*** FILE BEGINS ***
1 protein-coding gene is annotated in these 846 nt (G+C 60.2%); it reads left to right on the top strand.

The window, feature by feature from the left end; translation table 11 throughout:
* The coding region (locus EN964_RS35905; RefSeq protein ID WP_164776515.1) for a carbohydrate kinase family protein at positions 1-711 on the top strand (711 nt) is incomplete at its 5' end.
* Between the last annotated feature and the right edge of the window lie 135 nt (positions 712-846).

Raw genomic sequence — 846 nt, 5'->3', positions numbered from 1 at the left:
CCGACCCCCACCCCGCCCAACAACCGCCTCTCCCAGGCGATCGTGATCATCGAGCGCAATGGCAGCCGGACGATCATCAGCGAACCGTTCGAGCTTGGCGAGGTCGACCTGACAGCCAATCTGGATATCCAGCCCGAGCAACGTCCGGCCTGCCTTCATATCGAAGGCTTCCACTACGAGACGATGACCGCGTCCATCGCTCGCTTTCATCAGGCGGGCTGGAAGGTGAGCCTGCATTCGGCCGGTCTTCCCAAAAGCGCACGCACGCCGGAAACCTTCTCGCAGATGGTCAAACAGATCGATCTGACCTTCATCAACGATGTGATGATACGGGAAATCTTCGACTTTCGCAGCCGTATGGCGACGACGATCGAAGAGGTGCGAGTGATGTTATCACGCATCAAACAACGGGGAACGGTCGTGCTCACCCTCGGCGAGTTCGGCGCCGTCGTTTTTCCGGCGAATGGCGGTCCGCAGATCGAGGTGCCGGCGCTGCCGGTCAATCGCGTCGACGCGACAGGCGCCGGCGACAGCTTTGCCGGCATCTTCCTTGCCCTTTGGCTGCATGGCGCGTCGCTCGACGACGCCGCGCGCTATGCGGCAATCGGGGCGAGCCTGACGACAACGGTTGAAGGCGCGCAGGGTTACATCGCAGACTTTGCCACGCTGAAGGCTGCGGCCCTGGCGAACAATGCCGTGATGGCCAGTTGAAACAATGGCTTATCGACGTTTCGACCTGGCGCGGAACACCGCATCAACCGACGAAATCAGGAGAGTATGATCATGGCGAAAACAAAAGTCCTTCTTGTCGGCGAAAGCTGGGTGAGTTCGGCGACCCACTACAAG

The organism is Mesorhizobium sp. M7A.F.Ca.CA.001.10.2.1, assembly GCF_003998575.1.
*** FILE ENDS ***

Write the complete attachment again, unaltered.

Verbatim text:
1 protein-coding gene is annotated in these 846 nt (G+C 60.2%); it reads left to right on the top strand.

The window, feature by feature from the left end; translation table 11 throughout:
* The coding region (locus EN964_RS35905; RefSeq protein ID WP_164776515.1) for a carbohydrate kinase family protein at positions 1-711 on the top strand (711 nt) is incomplete at its 5' end.
* Between the last annotated feature and the right edge of the window lie 135 nt (positions 712-846).

Raw genomic sequence — 846 nt, 5'->3', positions numbered from 1 at the left:
CCGACCCCCACCCCGCCCAACAACCGCCTCTCCCAGGCGATCGTGATCATCGAGCGCAATGGCAGCCGGACGATCATCAGCGAACCGTTCGAGCTTGGCGAGGTCGACCTGACAGCCAATCTGGATATCCAGCCCGAGCAACGTCCGGCCTGCCTTCATATCGAAGGCTTCCACTACGAGACGATGACCGCGTCCATCGCTCGCTTTCATCAGGCGGGCTGGAAGGTGAGCCTGCATTCGGCCGGTCTTCCCAAAAGCGCACGCACGCCGGAAACCTTCTCGCAGATGGTCAAACAGATCGATCTGACCTTCATCAACGATGTGATGATACGGGAAATCTTCGACTTTCGCAGCCGTATGGCGACGACGATCGAAGAGGTGCGAGTGATGTTATCACGCATCAAACAACGGGGAACGGTCGTGCTCACCCTCGGCGAGTTCGGCGCCGTCGTTTTTCCGGCGAATGGCGGTCCGCAGATCGAGGTGCCGGCGCTGCCGGTCAATCGCGTCGACGCGACAGGCGCCGGCGACAGCTTTGCCGGCATCTTCCTTGCCCTTTGGCTGCATGGCGCGTCGCTCGACGACGCCGCGCGCTATGCGGCAATCGGGGCGAGCCTGACGACAACGGTTGAAGGCGCGCAGGGTTACATCGCAGACTTTGCCACGCTGAAGGCTGCGGCCCTGGCGAACAATGCCGTGATGGCCAGTTGAAACAATGGCTTATCGACGTTTCGACCTGGCGCGGAACACCGCATCAACCGACGAAATCAGGAGAGTATGATCATGGCGAAAACAAAAGTCCTTCTTGTCGGCGAAAGCTGGGTGAGTTCGGCGACCCACTACAAG

The organism is Mesorhizobium sp. M7A.F.Ca.CA.001.10.2.1, assembly GCF_003998575.1.